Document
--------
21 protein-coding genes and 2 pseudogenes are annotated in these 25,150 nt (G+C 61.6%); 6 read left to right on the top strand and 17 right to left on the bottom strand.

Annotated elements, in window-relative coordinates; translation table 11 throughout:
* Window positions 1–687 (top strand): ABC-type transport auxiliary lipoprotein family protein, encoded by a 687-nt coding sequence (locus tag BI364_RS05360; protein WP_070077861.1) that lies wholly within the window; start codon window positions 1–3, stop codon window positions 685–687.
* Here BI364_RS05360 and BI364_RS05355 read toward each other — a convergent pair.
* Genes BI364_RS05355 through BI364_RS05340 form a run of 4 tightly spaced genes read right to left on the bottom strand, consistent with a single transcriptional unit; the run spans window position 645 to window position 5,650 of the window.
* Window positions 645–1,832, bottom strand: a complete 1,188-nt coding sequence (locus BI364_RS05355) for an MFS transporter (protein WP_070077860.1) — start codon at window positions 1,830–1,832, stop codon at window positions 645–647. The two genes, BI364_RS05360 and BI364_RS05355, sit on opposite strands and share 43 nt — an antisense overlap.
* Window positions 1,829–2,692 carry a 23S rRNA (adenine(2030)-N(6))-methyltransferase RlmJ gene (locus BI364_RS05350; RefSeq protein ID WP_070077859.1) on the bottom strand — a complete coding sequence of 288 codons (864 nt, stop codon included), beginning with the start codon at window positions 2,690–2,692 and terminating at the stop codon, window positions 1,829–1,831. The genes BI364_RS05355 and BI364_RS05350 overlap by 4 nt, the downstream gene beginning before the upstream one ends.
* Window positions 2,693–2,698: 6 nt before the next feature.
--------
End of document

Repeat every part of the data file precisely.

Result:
21 protein-coding genes and 2 pseudogenes are annotated in these 25,150 nt (G+C 61.6%); 6 read left to right on the top strand and 17 right to left on the bottom strand.

Annotated elements, in window-relative coordinates; translation table 11 throughout:
* Window positions 1–687 (top strand): ABC-type transport auxiliary lipoprotein family protein, encoded by a 687-nt coding sequence (locus tag BI364_RS05360; protein WP_070077861.1) that lies wholly within the window; start codon window positions 1–3, stop codon window positions 685–687.
* Here BI364_RS05360 and BI364_RS05355 read toward each other — a convergent pair.
* Genes BI364_RS05355 through BI364_RS05340 form a run of 4 tightly spaced genes read right to left on the bottom strand, consistent with a single transcriptional unit; the run spans window position 645 to window position 5,650 of the window.
* Window positions 645–1,832, bottom strand: a complete 1,188-nt coding sequence (locus BI364_RS05355) for an MFS transporter (protein WP_070077860.1) — start codon at window positions 1,830–1,832, stop codon at window positions 645–647. The two genes, BI364_RS05360 and BI364_RS05355, sit on opposite strands and share 43 nt — an antisense overlap.
* Window positions 1,829–2,692 carry a 23S rRNA (adenine(2030)-N(6))-methyltransferase RlmJ gene (locus BI364_RS05350; RefSeq protein ID WP_070077859.1) on the bottom strand — a complete coding sequence of 288 codons (864 nt, stop codon included), beginning with the start codon at window positions 2,690–2,692 and terminating at the stop codon, window positions 1,829–1,831. The genes BI364_RS05355 and BI364_RS05350 overlap by 4 nt, the downstream gene beginning before the upstream one ends.
* Window positions 2,693–2,698: 6 nt before the next feature.